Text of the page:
Generally, the information outlined in CFR 21 Part 117 may be concisely described as knowing what comprises your product, understanding your process and product, and knowing what process attributes define your product. Collectively, these concepts help owners and operators understand and control important aspects (often defined as key or critical process parameters) of product manufacturing and enable a quality evaluation and control strategy to minimize defects and variability in finished goods. The principles presented in the FDA and other expert documents on the topic of cGMP principles can best be described as general guidelines and typically include aspects of a cGMP system that are required for cGMP qualification, but do not explicitly lay out a cGMP plan for the hemp industry because every process is product-specific. 

The importance of defining roles, responsibilities, and lines of communications, as well as anticipated cGMP and certification milestones during initiation of facility development, cannot be overstated. A GMP consultant can be critical to success in obtaining cGMP certification for your facility. A list of activities critical to the successful build and launch of a cGMP manufacturing facility may look something like the following:

  • Define target product profile (TPP)
  • Identify manufacturing process flow, unit operation functionality, and product and human safety attributes
  • Conceptualize brick and mortar functionality, flow and governing cGMP requirements
  • Utilize risk-based tools including process hazards analyses (PHA), risk assessments (RA), design qualifications (DQ), and validation master planning (VMP) to pre-establish critical processes and facilities influencing design, construction, and qualification criteria
  • Integrate process, product, personnel, material, waste, and airflows predicated on identified risks corresponding to cGMP requirements and good industry practice
  • Initiate cGMP conforming design and installation for architectural, mechanical, electrical, and plumbing (MEP) systems directed at mitigation of product contamination and assurance of operational safety
  • Conduct qualification and validation demonstrating the concepts, criteria, and RA stated outcomes defined in master-planning
  • Build a structured quality management system (QMS) with the appropriate depth and scope required for anticipated certifications and TPP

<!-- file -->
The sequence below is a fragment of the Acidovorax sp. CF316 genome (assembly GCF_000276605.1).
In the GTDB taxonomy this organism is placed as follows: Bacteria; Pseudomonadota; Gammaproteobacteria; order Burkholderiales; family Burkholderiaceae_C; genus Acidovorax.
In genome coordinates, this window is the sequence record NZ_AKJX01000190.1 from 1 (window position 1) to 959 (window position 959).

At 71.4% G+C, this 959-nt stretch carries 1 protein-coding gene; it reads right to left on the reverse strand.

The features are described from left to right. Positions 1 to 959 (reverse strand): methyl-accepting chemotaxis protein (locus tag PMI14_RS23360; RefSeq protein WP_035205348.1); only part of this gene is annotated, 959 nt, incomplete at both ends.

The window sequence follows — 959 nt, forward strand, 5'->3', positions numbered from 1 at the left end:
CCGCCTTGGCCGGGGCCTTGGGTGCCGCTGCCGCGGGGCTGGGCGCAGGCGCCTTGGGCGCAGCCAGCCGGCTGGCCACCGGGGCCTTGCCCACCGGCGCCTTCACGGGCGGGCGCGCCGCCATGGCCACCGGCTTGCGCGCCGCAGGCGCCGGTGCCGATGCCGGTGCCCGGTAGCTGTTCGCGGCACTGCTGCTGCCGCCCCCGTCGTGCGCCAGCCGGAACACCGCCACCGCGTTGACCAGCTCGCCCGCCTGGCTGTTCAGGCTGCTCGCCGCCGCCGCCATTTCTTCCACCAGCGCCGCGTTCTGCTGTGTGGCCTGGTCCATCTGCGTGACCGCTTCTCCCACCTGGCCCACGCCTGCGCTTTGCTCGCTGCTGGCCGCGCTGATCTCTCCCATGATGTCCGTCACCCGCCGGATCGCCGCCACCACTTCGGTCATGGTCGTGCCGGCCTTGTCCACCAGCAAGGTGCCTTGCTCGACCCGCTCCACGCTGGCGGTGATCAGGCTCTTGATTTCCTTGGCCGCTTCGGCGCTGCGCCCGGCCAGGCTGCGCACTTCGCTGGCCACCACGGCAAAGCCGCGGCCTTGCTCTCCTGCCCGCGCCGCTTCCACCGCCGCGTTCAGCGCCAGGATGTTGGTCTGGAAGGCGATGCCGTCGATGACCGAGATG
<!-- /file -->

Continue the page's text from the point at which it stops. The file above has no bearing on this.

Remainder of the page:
• Create protocols and standard operating procedures (SOPs) to support product manufacture and QMS needs using prequalified raw material vendors, build bill of materials (BOM)
  • Integrate analytical equipment required to support raw material testing, in process checks and finished product release testing
  • Establish an acceptable certificate of analysis that is supported by finished product critical quality attributes (CQAs) and anticipated market requirements
  • Staff with trained and qualified personnel, by function, capable of demonstrating operational proficiency within the prescribed regulated environment
  1. A. Gasparro, The Wall Street Journal, January 9, 2020,
  2. M. Gauthier, HealthMJ, January 2020,
  4. V. Rees, European Pharmaceutical Review, August 2019,
  7. U.S. Food and Drug Administration, Current Good Manufacturing Practices (CGMPs) for Food and Dietary Supplements,
  8. Electronic Code of Federal Regulations,
  9. A. Bhatia, HVAC Design for Pharmaceutical Facilities (Continuing Education and Development, Inc., Stony Point, New York)

About the Columnists

Laura J. Breit, PE, is the founder and owner of Oregon-based firms Root Engineers and Cole-Breit Engineering. She is a professional mechanical engineer specializing in the design of HVAC, plumbing, and process systems for the cannabis industry. Since legalization in her home state of Oregon in 2014, Laura has led her team of mechanical and electrical engineers and designers on more than 100 cannabis-related projects across the country.



Jeffrey F. Breit, PhD, has more than 15 years of experience leading program development efforts for pharmaceutical and health and nutrition products. He has played a leading role in the development of both organic and cGMP compliant manufacturing facilities and processes.




How to Cite this Article

L.J. Breit and J.F. Breit, Cannabis Science and Technology 3(2), 16–20 (2020).